Sir Gawain and the Green Knight
Sir Gawain is the story of a young knight under King Arthur's service (and his nephew) who must journey to his apparent death in order to fulfill a vow made to the eponymous Green Knight.
In Gawain, we see the young knight demonstrate the values attributed to the so-called chivalric tradition (truth, honor, loyalty). Due to his chivalric code, he is somewhat uncomfortable with the courtly love tradition that is also contained within the poem. In the end, the young knight proves his valor to the Green Knight himself as well as to his kinsmen, with only the slightest chink in his ethical armor.
Themes and Facts
- A medieval Romance centered on the popular Arthurian tradition.
- Part of the Alliterative Revival of Medieval Literature.
- Gawain is a near-perfect model of knightly chivalry.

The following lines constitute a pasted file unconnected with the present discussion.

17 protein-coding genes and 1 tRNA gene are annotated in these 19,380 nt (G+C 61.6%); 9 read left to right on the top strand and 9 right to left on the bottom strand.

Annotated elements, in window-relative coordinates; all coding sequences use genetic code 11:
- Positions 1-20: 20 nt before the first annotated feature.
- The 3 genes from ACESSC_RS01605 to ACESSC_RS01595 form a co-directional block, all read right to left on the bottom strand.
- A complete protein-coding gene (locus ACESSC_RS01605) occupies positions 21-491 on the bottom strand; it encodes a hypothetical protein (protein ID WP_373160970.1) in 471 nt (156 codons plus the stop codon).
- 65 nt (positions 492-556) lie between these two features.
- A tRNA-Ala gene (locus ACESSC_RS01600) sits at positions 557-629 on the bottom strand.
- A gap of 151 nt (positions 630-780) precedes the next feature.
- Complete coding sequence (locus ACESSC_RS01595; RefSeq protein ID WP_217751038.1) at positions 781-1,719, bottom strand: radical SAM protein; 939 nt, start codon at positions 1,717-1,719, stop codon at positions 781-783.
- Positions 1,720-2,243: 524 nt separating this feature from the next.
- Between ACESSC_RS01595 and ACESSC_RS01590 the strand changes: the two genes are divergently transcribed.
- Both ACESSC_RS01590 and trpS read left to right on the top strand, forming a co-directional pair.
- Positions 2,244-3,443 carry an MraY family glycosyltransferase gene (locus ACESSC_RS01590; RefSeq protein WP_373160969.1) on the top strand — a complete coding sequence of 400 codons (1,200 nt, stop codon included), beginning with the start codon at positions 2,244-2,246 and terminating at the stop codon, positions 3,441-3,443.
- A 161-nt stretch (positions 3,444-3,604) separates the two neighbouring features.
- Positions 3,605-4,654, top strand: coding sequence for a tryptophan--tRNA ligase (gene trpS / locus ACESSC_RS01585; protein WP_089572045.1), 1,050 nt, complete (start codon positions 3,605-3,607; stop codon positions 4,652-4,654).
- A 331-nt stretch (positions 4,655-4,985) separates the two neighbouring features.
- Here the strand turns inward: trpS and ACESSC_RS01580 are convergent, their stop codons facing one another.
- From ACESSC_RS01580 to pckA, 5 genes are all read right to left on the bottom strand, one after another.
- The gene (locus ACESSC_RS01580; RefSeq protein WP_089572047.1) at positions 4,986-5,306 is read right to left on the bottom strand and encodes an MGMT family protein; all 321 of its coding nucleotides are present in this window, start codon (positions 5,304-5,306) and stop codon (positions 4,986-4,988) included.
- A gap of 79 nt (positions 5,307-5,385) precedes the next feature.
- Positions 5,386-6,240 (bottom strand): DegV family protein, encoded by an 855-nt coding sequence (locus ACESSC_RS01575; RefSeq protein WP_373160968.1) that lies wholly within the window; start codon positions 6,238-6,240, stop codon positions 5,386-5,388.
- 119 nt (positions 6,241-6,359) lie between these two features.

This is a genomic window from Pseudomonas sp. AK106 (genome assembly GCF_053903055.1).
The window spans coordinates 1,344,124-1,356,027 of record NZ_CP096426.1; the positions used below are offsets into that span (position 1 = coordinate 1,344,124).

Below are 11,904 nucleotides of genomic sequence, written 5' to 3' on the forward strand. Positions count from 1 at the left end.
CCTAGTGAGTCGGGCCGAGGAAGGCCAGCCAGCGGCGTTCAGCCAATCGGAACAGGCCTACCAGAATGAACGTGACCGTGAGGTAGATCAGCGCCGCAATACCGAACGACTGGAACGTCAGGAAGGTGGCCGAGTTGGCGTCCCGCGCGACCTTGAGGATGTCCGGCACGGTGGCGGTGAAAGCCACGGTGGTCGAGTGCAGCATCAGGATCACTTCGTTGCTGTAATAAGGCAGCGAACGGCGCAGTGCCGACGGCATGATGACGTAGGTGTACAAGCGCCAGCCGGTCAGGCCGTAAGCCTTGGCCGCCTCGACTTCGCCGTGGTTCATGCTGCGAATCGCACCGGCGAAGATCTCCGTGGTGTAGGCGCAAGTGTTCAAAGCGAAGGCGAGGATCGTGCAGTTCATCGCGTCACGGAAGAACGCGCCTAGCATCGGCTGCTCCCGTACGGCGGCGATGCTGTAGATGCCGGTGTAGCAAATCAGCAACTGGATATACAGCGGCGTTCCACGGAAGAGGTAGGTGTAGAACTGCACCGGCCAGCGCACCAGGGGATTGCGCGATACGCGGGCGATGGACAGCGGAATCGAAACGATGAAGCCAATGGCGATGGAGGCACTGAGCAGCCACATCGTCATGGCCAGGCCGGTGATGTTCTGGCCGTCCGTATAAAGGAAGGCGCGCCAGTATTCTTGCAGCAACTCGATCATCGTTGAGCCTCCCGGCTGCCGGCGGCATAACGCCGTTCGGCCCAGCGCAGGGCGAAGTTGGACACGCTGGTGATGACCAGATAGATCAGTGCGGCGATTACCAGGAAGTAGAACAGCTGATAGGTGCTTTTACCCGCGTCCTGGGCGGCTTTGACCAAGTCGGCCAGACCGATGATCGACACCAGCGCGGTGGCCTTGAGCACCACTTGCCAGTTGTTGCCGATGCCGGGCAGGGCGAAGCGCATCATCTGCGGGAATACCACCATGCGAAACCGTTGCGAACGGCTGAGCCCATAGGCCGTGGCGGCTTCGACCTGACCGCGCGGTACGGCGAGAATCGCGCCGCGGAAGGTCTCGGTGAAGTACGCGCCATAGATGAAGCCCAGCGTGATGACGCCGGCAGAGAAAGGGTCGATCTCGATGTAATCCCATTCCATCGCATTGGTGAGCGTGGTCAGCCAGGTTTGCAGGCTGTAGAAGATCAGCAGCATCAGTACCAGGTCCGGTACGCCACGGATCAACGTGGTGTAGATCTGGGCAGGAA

- Contains a peculiar poetic device known as the "bob and wheel."
- Emphasizes values of courtesy and troth (truth).
- A medieval romance that tells the story of a hero on a quest.
- What differences do you see in the journeys of Beowulf and Sir Gawain?
- What motivation does the Green Knight have to intrude upon Arthur's court?
- How does Gawain demonstrate his rhetorical skills in addition to his devotion to virtue?
- What are the values associated with chivalry? With courtly love? How do you see those portrayed in Sir Gawain?
In addition to the entertaining fantastical elements of the story, Sir Gawain and the Green Knight demonstrates the value of the chivalric code and its sometimes tense relationship to courtly love.